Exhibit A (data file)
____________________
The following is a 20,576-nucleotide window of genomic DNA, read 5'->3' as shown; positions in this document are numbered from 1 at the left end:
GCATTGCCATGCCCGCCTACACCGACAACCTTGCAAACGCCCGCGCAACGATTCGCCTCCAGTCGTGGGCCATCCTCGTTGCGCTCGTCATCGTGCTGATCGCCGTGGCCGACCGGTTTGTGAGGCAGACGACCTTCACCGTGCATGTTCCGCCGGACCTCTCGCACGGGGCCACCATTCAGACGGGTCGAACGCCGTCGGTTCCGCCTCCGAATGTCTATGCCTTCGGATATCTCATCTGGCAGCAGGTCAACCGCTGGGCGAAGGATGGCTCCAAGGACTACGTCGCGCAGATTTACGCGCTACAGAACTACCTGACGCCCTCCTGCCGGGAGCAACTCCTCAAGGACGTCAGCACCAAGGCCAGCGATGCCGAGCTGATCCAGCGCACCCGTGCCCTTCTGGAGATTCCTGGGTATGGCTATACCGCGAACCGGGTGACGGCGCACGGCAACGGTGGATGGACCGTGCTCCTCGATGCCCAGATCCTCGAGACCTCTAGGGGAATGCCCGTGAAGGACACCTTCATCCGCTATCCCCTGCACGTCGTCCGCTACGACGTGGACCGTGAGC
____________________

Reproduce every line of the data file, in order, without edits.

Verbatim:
The following is a 20,576-nucleotide window of genomic DNA, read 5'->3' as shown; positions in this document are numbered from 1 at the left end:
GCATTGCCATGCCCGCCTACACCGACAACCTTGCAAACGCCCGCGCAACGATTCGCCTCCAGTCGTGGGCCATCCTCGTTGCGCTCGTCATCGTGCTGATCGCCGTGGCCGACCGGTTTGTGAGGCAGACGACCTTCACCGTGCATGTTCCGCCGGACCTCTCGCACGGGGCCACCATTCAGACGGGTCGAACGCCGTCGGTTCCGCCTCCGAATGTCTATGCCTTCGGATATCTCATCTGGCAGCAGGTCAACCGCTGGGCGAAGGATGGCTCCAAGGACTACGTCGCGCAGATTTACGCGCTACAGAACTACCTGACGCCCTCCTGCCGGGAGCAACTCCTCAAGGACGTCAGCACCAAGGCCAGCGATGCCGAGCTGATCCAGCGCACCCGTGCCCTTCTGGAGATTCCTGGGTATGGCTATACCGCGAACCGGGTGACGGCGCACGGCAACGGTGGATGGACCGTGCTCCTCGATGCCCAGATCCTCGAGACCTCTAGGGGAATGCCCGTGAAGGACACCTTCATCCGCTATCCCCTGCACGTCGTCCGCTACGACGTGGACCGTGAGC